Among the most common procedures performed by dentists are crown restorations. Thousands of people are having crowns placed to fix different types of tooth and mouth problems. Despite the procedure being common dental crowns haven’t been understood very well. Dental anxiety intimidates or frightens people even by the prospect of having a crown restoration.
Nothing is intimidating about dental crowns. Crowns are not only important but the procedure for placing them is straightforward and logical. They can perform important functions for the health of the tooth and the mouth. Here is everything you want to know about crowns and why you should not be scared if you need to have one.
These are fixed prosthetic restorations developed to restore a damaged tooth to their original size and shape. They are permanently bonded to teeth that have cracked, damaged, or extensively decayed. Sometimes they do extend down onto the root surface but crowns generally replace the outer part of a natural tooth and therefore acquired the name crowns. When placed the crown fully encases the portion of the damaged tooth above the gum line. Crowns are custom-made to fit over each tooth. If you prefer you can have a ceramic crown, porcelain crown, porcelain and metal, gold, or resin.
Dentists are installing crowns to perform many important functions. They can protect weak teeth, restore broken teeth, prevent cracked teeth from breaking further and support teeth with large fillings. Variants of crowns can also be used to hold dental bridges in place. In every case, the crown supports or replaces a structure that can no longer work by itself.
Crowns are an effective solution for badly damaged, cracked, misshapen, or broken teeth. The alignment of the damaged tooth along with the appearance and shape can be restored by a crown. After it is bonded into place it is usually the only part of the tooth that is visible. They are made to appear like natural teeth and therefore will not stand apart and look out of place inside the mouth.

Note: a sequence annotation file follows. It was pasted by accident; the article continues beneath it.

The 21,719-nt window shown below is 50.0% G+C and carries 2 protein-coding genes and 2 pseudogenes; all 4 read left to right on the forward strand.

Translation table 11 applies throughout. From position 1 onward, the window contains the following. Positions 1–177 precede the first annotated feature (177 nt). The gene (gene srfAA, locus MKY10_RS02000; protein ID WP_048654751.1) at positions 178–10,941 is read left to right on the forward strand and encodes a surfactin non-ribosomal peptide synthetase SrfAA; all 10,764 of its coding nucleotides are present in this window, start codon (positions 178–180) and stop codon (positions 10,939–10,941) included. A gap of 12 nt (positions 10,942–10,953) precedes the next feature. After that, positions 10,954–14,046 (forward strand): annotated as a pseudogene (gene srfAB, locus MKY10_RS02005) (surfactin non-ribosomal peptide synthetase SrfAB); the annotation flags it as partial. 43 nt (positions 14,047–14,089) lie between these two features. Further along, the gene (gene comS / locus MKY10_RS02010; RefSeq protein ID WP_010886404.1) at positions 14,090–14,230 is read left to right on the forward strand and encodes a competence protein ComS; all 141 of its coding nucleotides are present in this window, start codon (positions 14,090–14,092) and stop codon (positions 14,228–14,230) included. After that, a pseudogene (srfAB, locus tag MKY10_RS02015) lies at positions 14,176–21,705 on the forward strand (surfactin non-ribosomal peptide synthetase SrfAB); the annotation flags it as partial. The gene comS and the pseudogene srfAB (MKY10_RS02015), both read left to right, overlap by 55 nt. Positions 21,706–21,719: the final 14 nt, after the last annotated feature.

Crowns fit on the teeth like a tooth cap and protect what’s beneath it. They are bonded in place and after the procedure act as a new top for the tooth to hold it together and keep it from breaking apart.
Durable and resilient materials are used when developing crowns. They are designed to endure the trauma chewing just as efficiently as your natural teeth. You can consider a crown as a cover for the top portion of your tooth. After the Worcester dentist bonds the crown to your damaged tooth it essentially becomes a part of that tooth.
The dentist at dentistry in Worcester will apply some anesthetic to the tooth getting the crown and the surrounding gum tissue to numb it. A dental drill and an abrasive bur will also be used to remove the outer surface of the tooth from the top and all sides to create sufficient space for the crown to be placed. If sufficient tooth structure is not available to support the crown the dentist will consider adding a crown buildup for creating a stable foundation on which the crown would sit. Impressions of the tooth will be taken by the dentist using either a dental impression paste or a digital scanner. The impression will be sent to the dental laboratory for the crown to be developed.
The dental laboratory usually takes about three weeks to develop the crown after they receive the impression of the mouth. As it is considered not good to leave the tooth uncovered during the time the dentist near you at Tatnuck Family Dental Care will install a temporary crown during your initial visit. You need to schedule a second appointment with the dentist when the permanent crowns are delivered back. At this time, the temporary crown will be removed and the new crown will be adjusted to properly fit your bite and tooth. Dentists are using a special cement to affix the crown to the tooth and when the cement cures the crown is firmly attached to the tooth.
Crowns can restore the shape, strength, appearance, and functionality of a damaged tooth. When you have one placed you will be able to use the tooth to chew again without being scared of damaging what’s beneath it. Crowns can protect the vulnerable part of the tooth by holding it together physically and shielding it from further damage. They are also important for restoring and maintaining the structural integrity of your mouth and bite and most importantly the appearance of your mouth because they cannot be distinguished from natural teeth.